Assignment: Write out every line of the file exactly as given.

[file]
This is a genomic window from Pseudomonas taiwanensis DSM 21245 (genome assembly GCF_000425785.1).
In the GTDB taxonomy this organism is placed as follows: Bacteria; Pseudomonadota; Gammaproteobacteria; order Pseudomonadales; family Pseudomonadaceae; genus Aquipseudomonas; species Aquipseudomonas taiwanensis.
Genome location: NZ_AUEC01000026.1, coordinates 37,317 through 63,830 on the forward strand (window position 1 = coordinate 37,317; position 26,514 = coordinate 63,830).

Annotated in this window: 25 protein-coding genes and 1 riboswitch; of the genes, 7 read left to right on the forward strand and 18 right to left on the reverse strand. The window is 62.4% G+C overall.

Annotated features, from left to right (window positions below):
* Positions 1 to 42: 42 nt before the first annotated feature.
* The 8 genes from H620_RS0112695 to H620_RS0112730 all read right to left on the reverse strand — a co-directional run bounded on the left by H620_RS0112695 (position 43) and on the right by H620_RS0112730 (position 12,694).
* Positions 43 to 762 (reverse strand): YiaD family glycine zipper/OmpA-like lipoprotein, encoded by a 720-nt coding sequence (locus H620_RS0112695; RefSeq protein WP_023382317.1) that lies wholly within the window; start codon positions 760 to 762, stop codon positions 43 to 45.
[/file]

This is a genomic window from Pseudomonas taiwanensis DSM 21245 (genome assembly GCF_000425785.1).
In the GTDB taxonomy this organism is placed as follows: Bacteria; Pseudomonadota; Gammaproteobacteria; order Pseudomonadales; family Pseudomonadaceae; genus Aquipseudomonas; species Aquipseudomonas taiwanensis.
Genome location: NZ_AUEC01000026.1, coordinates 37,317 through 63,830 on the forward strand (window position 1 = coordinate 37,317; position 26,514 = coordinate 63,830).

Annotated in this window: 25 protein-coding genes and 1 riboswitch; of the genes, 7 read left to right on the forward strand and 18 right to left on the reverse strand. The window is 62.4% G+C overall.

Annotated features, from left to right (window positions below):
* Positions 1 to 42: 42 nt before the first annotated feature.
* The 8 genes from H620_RS0112695 to H620_RS0112730 all read right to left on the reverse strand — a co-directional run bounded on the left by H620_RS0112695 (position 43) and on the right by H620_RS0112730 (position 12,694).
* Positions 43 to 762 (reverse strand): YiaD family glycine zipper/OmpA-like lipoprotein, encoded by a 720-nt coding sequence (locus H620_RS0112695; RefSeq protein WP_023382317.1) that lies wholly within the window; start codon positions 760 to 762, stop codon positions 43 to 45.